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Type: Conference paper
Title: Beyond the ivory towers - exploring knowledge transfer pathways between universities and innovative small-to-medium-size enterprises
Author: Seet, P.
Corral de Zubielqui, G.
Jones, J.
Lindsay, N.
Citation: Proceedings of the 2013 Australian Centre for Entrepreneurship Research Exchange ACERE, Feb 6-8, 2013, Queensland University of Technology, Brisbane, Australia / P. Davidsson (ed.):1B.2
Publisher: QUT Business School
Publisher Place: Australia
Issue Date: 2013
ISBN: 9781921897559
Conference Name: Australian Centre for Entrepreneurship Research Exchange Conference (2013 : Brisbane, Queensland)
Organisation: Entrepreneurship, Commercialisation & Innovation Centre (ECIC)
Statement of
Graciela Corral de Zubielqui, Jane Jones, Pi-Shen Seet, Noel Lindsay
Abstract: This paper examines the extent and nature of knowledge transfer using universityindustry relational pathways vis-à-vis generic university-to-industry knowledge transfer pathways. We compare the importance of university-industry knowledge transfer with other sources of knowledge for a sample of innovative SMEs. We also examine whether inter-organisational knowledge transfers are spatially driven, and specifically, the extent to which knowledge is acquired domestically (local and/or national) or internationally. The data employed in this research is based on a self-administered internet questionnaire from 1,226 SME owner-managers in Australia. While there are significant differences between the three size enterprises, the evidence suggests SMEs rely on generic university-industry knowledge transfer pathways rather than universityindustry links with high relational involvement. Moreover, the results indicate SMEs are significantly more likely to rely on organisations other than universities and related R&D enterprises for knowledge acquisition. While collaboration is most likely to occur within the same state/territory, or Australia, 25% of SMEs also collaborate internationally, usually as part of normal supplier-customer relationships, underlining the importance of knowledge acquisition from organisationally proximate partners. The paper concludes by with policy recommendations that may help facilitate university- SME knowledge transfer.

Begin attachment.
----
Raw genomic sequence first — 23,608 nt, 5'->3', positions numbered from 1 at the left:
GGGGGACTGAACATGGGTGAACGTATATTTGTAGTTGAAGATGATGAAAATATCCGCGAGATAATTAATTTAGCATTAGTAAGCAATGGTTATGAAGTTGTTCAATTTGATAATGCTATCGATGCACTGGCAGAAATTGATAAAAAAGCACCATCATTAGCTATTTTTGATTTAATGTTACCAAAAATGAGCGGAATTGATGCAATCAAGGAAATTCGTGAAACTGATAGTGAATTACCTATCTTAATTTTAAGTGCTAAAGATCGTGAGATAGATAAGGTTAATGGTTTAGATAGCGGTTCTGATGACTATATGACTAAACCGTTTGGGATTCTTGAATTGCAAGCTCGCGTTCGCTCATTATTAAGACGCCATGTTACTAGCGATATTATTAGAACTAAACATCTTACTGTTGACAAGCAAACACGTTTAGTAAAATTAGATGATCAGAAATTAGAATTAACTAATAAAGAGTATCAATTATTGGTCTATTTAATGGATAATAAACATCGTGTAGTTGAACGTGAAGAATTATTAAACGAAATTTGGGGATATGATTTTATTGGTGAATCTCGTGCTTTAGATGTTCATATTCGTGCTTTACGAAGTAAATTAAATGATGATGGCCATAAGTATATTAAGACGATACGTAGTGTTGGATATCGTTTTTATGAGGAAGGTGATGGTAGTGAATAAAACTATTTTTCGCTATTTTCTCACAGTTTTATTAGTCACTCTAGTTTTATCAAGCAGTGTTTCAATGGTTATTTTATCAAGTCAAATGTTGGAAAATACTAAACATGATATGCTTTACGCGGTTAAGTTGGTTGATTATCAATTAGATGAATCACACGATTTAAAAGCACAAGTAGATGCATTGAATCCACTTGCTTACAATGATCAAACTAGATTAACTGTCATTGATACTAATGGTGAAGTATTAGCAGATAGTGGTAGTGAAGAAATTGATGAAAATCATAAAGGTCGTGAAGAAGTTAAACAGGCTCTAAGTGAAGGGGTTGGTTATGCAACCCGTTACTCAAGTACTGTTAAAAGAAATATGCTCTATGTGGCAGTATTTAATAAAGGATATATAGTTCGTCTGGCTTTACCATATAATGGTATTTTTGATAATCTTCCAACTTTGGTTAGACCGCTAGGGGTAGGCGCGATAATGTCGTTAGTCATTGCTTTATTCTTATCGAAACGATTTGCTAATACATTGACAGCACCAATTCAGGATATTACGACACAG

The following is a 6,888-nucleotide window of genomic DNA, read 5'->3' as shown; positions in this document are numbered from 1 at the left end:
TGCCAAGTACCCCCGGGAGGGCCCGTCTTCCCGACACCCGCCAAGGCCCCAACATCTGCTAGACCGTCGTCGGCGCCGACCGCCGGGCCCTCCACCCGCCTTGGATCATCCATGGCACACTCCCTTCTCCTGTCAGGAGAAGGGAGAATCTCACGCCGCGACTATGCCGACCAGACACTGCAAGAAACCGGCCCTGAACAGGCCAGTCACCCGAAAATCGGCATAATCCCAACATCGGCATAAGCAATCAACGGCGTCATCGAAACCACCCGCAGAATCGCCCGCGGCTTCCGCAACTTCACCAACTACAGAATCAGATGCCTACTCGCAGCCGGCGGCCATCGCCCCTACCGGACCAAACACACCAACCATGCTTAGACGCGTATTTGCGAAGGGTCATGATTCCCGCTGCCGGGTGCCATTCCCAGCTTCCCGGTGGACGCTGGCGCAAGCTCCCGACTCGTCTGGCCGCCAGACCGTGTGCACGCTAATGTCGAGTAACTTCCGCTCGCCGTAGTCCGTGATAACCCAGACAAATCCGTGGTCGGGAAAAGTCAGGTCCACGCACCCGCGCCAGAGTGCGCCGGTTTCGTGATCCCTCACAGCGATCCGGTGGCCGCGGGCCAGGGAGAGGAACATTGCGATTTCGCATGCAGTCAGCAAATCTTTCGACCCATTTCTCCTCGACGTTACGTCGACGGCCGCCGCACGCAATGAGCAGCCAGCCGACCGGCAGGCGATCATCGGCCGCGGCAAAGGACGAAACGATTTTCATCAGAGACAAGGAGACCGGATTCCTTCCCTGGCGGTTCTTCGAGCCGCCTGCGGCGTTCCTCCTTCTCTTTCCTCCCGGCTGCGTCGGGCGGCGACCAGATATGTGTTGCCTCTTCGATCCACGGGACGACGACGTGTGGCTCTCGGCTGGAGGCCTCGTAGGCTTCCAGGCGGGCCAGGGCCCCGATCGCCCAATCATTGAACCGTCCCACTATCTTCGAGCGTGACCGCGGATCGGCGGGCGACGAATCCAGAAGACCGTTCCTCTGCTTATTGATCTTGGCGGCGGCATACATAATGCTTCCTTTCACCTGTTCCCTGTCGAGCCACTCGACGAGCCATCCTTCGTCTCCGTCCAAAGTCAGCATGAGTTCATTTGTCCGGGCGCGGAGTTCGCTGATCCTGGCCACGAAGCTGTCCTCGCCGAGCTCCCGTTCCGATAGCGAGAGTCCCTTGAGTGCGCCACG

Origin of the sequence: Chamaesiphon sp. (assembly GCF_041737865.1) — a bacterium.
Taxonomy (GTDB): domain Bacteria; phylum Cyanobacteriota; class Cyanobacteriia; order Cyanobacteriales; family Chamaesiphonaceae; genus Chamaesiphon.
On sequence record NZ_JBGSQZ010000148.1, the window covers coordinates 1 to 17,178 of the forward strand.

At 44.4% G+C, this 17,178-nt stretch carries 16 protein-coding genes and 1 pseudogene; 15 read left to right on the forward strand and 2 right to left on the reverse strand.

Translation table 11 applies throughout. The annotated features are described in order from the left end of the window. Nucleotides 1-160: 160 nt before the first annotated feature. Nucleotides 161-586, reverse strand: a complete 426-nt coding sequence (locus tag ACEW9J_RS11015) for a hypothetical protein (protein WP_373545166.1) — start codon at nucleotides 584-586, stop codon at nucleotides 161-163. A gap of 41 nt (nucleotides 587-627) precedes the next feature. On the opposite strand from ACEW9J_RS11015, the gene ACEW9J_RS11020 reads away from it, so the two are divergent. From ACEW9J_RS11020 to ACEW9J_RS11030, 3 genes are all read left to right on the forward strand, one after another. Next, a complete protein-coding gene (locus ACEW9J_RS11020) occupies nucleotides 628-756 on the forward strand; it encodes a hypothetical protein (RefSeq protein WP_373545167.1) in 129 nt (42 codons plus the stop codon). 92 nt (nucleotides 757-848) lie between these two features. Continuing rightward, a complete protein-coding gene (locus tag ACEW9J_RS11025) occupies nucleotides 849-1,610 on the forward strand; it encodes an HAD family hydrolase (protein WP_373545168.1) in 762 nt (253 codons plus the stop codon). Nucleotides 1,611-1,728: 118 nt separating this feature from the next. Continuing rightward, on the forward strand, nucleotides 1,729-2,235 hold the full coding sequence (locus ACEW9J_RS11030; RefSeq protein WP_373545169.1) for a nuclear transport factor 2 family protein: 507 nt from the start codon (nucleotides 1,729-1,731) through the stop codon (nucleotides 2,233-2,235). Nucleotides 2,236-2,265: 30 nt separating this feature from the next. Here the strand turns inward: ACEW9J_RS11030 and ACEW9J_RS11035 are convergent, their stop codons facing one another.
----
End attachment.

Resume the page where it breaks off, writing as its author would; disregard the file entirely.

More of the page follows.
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Appears in Collections:Aurora harvest 4
Entrepreneurship, Commercialisation, and Innovation Centre publications

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